Lancet: Ablation prior to defibrillator shock reduces risk of recurrent VT

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Patients with episodes of ventricular tachycardia (VT) are at high risk of repeat VT, ventricular fibrillation and death; and the use of an implantable cardioverter-defibrillator (ICD) reduces mortality compared with drug treatment for VT. The VTACH study, published Dec. 31 in the Lancet, shows that use of catheter ablation prior to ICD implantation reduces the risk of VT recurrence at two years.

Karl-Heinz Kuck, MD, PhD, from Asklepios Klinik St. Georg in Hamburg, Germany, and colleagues noted that patients who receive ICD shocks have a decreased quality of life (especially if five or more shocks per year are delivered) and increased mortality compared with patients who do not receive shocks. Furthermore, they wrote that ICDs do not prevent sudden cardiac death in 30 percent of patients. Drug treatment, especially amiodarone (Pacerone, Upsher-Smith Laboratories and Cordarone, Wyeth-Ayerst Laboratories)  in combination with beta blockers, can reduce the number of ICD interventions, but lifetime intake is necessary and it is associated with serious adverse events.

The VTACH (Ventricular Tachycardia Ablation in Addition to Implantable Defibrillators in Coronary Heart Disease) trial was designed to assess prophylactic VT ablation followed by implantation of a cardioverter defibrillator in patients with previous heart attack, first episode of stable VT and reduced left ventricular function.

The randomized controlled trial took place in 16 centers in four European countries (Germany, Switzerland, Czech Republic and Denmark). The researchers assessed 107 eligible patients between the ages of 18-80. Fifty-two were assigned to ablation plus ICD, and 55 to ICD only. The mean follow-up was 22.5 months.

Kuck and colleagues found that time to recurrence of VT or VF was longer in the ablation group (median 19 months) than in the control group (six months). At two years, estimates for survival free from VT or VF were 47 percent in the ablation group and 29 percent in the control group—meaning that patients given ablation plus ICD were around 40 percent less likely to experience repeat VT or VF than those given ICD only.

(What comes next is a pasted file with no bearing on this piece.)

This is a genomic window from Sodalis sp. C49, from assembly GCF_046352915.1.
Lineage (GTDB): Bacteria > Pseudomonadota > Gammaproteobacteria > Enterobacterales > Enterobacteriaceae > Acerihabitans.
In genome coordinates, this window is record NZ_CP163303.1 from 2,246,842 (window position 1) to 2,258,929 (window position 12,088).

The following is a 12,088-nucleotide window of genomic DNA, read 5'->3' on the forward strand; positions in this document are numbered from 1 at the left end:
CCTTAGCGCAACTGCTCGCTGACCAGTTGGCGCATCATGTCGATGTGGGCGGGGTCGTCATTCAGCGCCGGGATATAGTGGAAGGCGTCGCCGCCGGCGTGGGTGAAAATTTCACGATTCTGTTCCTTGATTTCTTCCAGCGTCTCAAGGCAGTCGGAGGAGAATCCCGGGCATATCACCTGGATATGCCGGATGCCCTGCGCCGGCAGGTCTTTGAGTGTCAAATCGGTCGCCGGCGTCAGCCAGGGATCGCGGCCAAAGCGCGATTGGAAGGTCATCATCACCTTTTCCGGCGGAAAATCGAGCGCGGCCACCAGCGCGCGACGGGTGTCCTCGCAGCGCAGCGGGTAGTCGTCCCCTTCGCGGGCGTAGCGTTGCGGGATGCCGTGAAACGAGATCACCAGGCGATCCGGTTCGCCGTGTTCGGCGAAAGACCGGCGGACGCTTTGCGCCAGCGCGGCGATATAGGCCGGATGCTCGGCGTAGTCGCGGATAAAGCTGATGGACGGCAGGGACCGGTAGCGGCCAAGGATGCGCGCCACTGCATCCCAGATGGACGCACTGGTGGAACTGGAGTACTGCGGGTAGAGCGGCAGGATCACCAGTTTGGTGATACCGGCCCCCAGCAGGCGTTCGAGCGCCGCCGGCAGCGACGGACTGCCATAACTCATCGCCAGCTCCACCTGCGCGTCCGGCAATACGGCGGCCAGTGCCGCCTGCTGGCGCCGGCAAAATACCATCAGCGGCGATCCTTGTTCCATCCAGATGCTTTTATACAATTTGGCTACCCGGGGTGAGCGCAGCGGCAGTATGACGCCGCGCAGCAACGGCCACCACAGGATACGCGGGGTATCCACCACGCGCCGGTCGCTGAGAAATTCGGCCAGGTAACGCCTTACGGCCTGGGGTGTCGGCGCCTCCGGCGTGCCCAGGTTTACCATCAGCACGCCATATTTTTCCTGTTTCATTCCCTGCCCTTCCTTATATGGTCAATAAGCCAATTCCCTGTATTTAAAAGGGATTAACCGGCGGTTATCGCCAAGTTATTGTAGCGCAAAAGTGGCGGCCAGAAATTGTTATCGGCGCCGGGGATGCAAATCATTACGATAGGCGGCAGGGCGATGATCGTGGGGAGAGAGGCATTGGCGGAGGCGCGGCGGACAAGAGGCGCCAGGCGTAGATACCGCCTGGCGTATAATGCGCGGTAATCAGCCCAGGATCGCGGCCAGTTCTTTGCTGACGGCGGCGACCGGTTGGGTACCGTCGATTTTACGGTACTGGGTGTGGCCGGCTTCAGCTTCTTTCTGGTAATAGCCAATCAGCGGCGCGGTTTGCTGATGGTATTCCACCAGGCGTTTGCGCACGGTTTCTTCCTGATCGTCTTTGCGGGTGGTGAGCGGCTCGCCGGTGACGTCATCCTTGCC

Complications related to the ablation procedure occurred in two patients; no deaths occurred within 30 days after ablation, according to the authors. A total of 15 device-related complications requiring surgical intervention occurred in 13 patients (ablation group, four; control group, nine).

They reported that nine patients died during the study (five in the ablation group and four in the control group).

"Prophylactic VT ablation before defibrillator implantation seemed to prolong time to recurrence of VT in patients with stable VT, previous MI and reduced left ventricular ejection fraction,” the authors concluded. “Prophylactic catheter ablation should therefore be considered before implantation of a cardioverter defibrillator in such patients."

In an accompanying commentary, William G. Stevenson, MD, and Usha Tedrow, MD, from the cardiovascular division at Brigham and Women's Hospital in Boston, wrote: "Implantable defibrillators are a life-saving safety-net for patients with sustained ventricular tachycardia late after MI.”

“The VTACH trial suggests that ablation be considered early, in selected patients who are receiving an implantable cardioverter-defibrillator for stable ventricular tachycardia, in whom recurrences of a ventricular tachycardia are likely,” Stevenson and Tedrow wrote. “Evidence of a positive effect on survival, subsequent hospital admissions or quality of life is needed before this strategy can be recommended for routine use.”

“We believe that today's trial is further evidence to support early use of catheter ablation, as an alternative to antiarrhythmic drug therapy, for symptomatic recurrent ventricular tachycardia after implantation of an ICD, provided that the expertise to safely perform the procedure is available," Stevenson and Tedrow concluded.